On Thursday night, the Israel Air Force Center Foundation, a nonprofit organization that aims to “develop the IAF’s human capital,” hosted former UN Ambassador John Bolton and Brigadier General Relik Shafir in a forum on the Iran Nuclear Deal.
Bolton served in multiple Republican administrations, including those of Ronald Reagan, George H. W. Bush, and George W. Bush. In the younger Bush’s administration, Bolton, among many other accomplishments, vigorously defended Israel in his role as permanent ambassador to the United Nations. Shafir served in the military for 31 years and was one of the pilots who dropped a bomb on Iraq’s Osirak nuclear reactor in 1981. He is also the official spokesman for the Israeli Air Force in times of emergency.
The conversation between the two men ranged from a nuclear Iran to Israeli-American relations. On the subject of Iran, Bolton made it clear that the question at this point is not if Iran gets nuclear weapons, but when it gets them. He stated, “[The concern is] not necessarily from the threat that Iran would use nuclear weapons, but from what the capability of having nuclear weapons gives them and since they’re also the world’s largest financier of international terrorism, nuclear weapons would give them impunity.”
Indeed, the only way that the Iranian program could be destroyed, according to Shafir, is if the United States made use of its air force, which Bolton assured the audience the US would not, although the ambassador claimed that Israel could destroy the Iranian nuclear program if it destroyed key fuel sites. Shafir explained that in the absence of military action, Israel has to come to an understanding with both the US and Russia on where the red line should be drawn and strengthen missile interception systems like Arrow II and III.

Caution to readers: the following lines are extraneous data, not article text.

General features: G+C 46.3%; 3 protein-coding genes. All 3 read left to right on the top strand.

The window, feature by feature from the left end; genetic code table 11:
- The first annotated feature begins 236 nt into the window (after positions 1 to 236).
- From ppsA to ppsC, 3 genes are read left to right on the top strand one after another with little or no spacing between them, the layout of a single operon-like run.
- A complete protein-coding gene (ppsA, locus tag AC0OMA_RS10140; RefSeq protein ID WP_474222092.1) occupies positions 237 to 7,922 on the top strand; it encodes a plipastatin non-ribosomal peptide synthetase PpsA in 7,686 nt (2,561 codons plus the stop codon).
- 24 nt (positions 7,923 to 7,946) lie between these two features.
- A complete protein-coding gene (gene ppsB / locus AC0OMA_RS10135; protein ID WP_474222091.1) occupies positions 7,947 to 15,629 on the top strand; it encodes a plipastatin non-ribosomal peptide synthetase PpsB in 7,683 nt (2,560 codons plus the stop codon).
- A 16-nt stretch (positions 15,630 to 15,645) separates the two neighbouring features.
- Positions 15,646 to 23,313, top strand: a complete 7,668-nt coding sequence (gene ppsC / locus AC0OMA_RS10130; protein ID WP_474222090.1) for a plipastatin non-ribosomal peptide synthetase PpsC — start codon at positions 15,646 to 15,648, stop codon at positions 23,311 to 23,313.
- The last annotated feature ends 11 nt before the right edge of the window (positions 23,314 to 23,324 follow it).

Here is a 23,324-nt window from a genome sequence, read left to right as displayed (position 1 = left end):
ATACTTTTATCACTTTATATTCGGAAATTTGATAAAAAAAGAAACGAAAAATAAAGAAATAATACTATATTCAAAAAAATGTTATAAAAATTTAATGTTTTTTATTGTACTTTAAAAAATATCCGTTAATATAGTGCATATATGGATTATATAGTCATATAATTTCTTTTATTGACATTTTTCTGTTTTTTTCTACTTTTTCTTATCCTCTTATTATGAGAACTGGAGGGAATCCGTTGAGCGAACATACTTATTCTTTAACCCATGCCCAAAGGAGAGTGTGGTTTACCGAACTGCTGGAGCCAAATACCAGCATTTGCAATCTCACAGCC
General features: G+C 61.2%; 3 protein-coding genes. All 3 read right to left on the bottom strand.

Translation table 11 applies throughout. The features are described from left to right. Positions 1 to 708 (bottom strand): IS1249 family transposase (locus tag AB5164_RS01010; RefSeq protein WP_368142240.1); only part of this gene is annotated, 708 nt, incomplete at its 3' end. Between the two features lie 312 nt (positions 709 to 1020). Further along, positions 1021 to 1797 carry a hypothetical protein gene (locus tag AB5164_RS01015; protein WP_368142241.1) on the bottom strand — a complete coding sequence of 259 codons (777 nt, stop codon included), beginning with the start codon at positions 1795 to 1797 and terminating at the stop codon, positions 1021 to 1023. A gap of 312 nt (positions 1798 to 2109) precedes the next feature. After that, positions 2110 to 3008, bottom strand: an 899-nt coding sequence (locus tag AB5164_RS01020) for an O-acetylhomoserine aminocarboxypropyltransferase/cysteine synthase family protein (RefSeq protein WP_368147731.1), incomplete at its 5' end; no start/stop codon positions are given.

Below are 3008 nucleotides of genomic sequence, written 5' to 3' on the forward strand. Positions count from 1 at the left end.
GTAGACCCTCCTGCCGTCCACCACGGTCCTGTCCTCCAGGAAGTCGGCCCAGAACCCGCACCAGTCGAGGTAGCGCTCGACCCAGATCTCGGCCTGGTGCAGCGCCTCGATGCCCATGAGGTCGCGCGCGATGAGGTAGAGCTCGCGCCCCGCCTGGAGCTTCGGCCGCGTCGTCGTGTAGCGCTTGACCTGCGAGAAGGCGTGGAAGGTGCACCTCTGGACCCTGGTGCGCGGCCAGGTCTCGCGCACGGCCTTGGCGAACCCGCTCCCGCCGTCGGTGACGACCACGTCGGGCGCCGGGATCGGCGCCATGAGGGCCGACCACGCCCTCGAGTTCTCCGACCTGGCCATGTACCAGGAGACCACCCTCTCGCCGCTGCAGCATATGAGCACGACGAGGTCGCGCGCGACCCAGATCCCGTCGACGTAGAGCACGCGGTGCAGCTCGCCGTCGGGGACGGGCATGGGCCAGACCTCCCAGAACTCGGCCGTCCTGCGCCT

Turning to Israeli politics and US-Israel relations, Bolton received some of the loudest applause of the night when he said, “Well, I think the president has been the most hostile American president since 1948, so doing better isn’t hard. Treat an ally like an ally.”
Shafir also expressed his concerns for the future, as Jewish university students in the US lose their connection to Israel and Judaism. He claimed, “I’m worried about the young Jewish generation. I’m worried about the commitment… as far as the generation in universities…that causes less commitment to Israel and less understanding.” His solution involved accepting all denominations of Judaism as part and parcel of the community and approaching situations using our Jewish values.
When asked about the model of a two-state solution, Bolton asserted that it was flawed and unrealistic. Instead, he proposed a novel three state solution: Give Gaza to Egypt and most of the West Bank to Jordan. “I propose it,” Bolton said, “not because I think it’s a wonderful idea, but because it’s clear that the two-state solution simply will not work…No one should be forced to live with the creation of a terrorist state on their border.”
Interestingly, Shafir believes that a stable Assad regime would benefit Israel, as it would make someone accountable, whereas in the current situation, no one can be. To him, it is a choice not between good and bad, but a choice “between bad and worse.”
But regardless of personal opinion regarding the Iran nuclear deal, the audience left the event with the understanding that the outcome of the deal is more complicated than it may seem, as is the situation created by a nuclear Iran.